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      Authors: R. Kyle Saunders, Dawn C. Carr, Amy M. Burdette
      Abstract: Journal of Health and Social Behavior, Ahead of Print.
      Sexual and gender minorities (SGMs) have experienced progressive change over the last 50 years. However, this group still reports worse health and health care experiences. An innovative survey instrument that applies stereotype threat to the health care setting, health care stereotype threat (HCST), offers a new avenue to examine these disparities. We harmonized two national probability data sets of SGMs—Generations and TransPop—capturing 503 gay men, 297 lesbians, 467 bisexuals, and 221 trans people. Using these data, we, first, explored how HCST’s association with self-rated health and psychological distress changed while considering more established constructs: discrimination and stigma. Second, we examined how HCST’s association varied across SGM groups. Results suggest that HCST is a unique predictor net of the associations with discrimination and stigma. Furthermore, results highlight the more consequential associations for trans people on well-being compared to gay men. We discuss implications of these findings for future research and potential interventions.
      Citation: Journal of Health and Social Behavior
      PubDate: 2023-10-31T10:47:02Z
      DOI: 10.1177/00221465231205549
       
  • High-Stakes Treatment Negotiations Gone Awry: The Importance of
           Interactions for Understanding Treatment Advocacy and Patient Resistance

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      Authors: Alexandra Tate, Karen Lutfey Spencer
      Abstract: Journal of Health and Social Behavior, Ahead of Print.
      Doctors (and sociologists) have a long history of struggling to understand why patients seek medical help yet resist treatment recommendations. Explanations for resistance have pointed to macrostructural changes, such as the rise of the engaged patient or decline of physician authority. Rather than assuming that concepts such as resistance, authority, or engagement are exogenous phenomena transmitted via conversational conduits, we examine how they are dynamically co-constituted interactionally. Using conversation analysis to analyze a videotaped interaction of an oncology patient resisting the treatment recommendation even though she might die without treatment, we show how sustained resistance manifests in and through her doctor’s actions. This paradox, in which the doctor can both recommend life-prolonging care and condition resistance to it, has broad relevance beyond cancer treatment; it also can help us to understand other doctor–patient decisional conflicts, for instance, medication nonadherence, delaying emergent care, and vaccine refusal.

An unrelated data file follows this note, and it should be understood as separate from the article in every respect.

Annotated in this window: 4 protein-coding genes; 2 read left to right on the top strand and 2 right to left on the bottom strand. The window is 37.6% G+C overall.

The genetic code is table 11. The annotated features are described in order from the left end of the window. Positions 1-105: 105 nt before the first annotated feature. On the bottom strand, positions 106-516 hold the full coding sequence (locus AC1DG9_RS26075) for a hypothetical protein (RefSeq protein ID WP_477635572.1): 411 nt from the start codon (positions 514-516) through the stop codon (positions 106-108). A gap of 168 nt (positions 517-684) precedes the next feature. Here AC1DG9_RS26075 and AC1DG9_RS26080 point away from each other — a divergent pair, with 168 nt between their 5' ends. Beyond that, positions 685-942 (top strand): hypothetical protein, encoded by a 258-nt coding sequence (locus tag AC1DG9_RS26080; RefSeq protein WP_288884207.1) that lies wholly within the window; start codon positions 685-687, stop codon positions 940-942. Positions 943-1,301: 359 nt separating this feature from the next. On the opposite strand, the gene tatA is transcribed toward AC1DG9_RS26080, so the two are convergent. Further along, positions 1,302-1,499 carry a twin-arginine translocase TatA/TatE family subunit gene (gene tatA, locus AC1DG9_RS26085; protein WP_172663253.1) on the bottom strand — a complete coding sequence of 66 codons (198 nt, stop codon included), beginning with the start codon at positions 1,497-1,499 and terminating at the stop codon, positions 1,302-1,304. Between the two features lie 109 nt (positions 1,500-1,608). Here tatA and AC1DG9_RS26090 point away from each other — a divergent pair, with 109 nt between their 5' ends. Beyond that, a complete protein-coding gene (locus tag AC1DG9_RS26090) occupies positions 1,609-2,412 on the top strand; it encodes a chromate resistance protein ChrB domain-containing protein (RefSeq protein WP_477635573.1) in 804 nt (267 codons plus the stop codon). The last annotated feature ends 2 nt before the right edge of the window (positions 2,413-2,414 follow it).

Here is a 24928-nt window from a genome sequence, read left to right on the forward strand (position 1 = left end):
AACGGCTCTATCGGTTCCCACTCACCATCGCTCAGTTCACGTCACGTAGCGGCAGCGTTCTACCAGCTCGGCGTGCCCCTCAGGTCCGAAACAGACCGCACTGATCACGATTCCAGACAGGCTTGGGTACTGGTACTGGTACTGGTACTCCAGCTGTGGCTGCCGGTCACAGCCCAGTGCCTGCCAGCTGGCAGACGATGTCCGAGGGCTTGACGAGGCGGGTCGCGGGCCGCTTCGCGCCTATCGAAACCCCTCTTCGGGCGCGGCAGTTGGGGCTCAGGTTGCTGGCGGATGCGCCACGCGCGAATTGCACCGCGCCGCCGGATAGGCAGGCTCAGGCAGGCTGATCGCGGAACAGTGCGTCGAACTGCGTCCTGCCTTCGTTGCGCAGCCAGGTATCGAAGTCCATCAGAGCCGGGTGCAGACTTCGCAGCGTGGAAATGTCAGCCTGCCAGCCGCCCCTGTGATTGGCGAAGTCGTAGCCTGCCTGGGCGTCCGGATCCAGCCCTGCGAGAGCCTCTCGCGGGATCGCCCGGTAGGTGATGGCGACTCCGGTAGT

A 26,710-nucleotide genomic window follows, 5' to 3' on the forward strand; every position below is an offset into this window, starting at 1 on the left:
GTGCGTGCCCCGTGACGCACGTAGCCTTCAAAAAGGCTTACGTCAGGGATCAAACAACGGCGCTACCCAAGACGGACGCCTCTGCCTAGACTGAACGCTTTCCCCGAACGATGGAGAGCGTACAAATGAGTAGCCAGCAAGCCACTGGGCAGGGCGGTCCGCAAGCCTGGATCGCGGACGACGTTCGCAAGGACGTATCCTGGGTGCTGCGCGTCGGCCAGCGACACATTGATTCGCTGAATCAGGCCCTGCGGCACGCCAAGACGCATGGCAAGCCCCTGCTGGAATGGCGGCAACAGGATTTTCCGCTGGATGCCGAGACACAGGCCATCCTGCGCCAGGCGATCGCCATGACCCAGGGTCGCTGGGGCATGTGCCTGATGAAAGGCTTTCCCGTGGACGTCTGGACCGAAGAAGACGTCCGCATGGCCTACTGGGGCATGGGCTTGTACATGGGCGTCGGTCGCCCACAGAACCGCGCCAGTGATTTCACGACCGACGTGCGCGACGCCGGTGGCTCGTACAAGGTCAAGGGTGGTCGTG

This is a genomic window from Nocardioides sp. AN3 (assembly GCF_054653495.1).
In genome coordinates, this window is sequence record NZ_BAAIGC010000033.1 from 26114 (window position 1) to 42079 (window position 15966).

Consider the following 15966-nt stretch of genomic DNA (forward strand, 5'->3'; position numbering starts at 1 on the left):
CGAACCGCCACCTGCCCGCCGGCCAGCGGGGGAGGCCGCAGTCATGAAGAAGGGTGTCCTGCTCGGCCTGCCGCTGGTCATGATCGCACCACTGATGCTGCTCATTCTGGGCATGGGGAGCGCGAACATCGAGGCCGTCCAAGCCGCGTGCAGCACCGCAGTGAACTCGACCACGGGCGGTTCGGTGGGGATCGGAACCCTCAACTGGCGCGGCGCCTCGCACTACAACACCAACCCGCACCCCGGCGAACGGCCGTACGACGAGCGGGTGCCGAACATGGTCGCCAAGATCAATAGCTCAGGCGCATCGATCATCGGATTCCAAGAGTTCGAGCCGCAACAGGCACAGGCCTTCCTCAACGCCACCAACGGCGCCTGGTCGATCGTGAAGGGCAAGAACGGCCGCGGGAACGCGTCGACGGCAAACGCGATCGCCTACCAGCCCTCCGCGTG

Citation: Journal of Health and Social Behavior
      PubDate: 2023-10-31T10:44:43Z
      DOI: 10.1177/00221465231204354
       
  • Cumulative Unionization and Physical Health Disparities among Older Adults

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      Authors: Xiaowen Han, Tom VanHeuvelen, Jeylan T. Mortimer, Zachary Parolin
      Abstract: Journal of Health and Social Behavior, Ahead of Print.
      Whereas previous research shows that union membership is associated with improved health, static measurements have been used to test dynamic theories linking the two. We construct a novel measure of cumulative unionization, tracking individuals across their entire careers, to examine health consequences in older adulthood. We use data from the Panel Study of Income Dynamics (1970–2019) and predict self-rated health, functional limitations, and chronic health conditions in ages 60 to 79 using cumulative unionization measured during respondents’ careers. Results from growth models show that unionized careers are associated with .25 SD to .30 SD improvements in health among older adults across all measures. Analyses of life course mechanisms reveal heterogeneous effects across unionization timing, age in older adulthood, and birth cohort. Moreover, subgroup analyses reveal unionization to partially, but not fully, ameliorate disparities based on privileged social positions. Our findings reveal a substantial and novel mechanism driving older adulthood health disparities.
      Citation: Journal of Health and Social Behavior
      PubDate: 2023-10-31T07:19:24Z
      DOI: 10.1177/00221465231205266
       
  • Hurt on Both Sides: Political Differences in Health and Well-Being during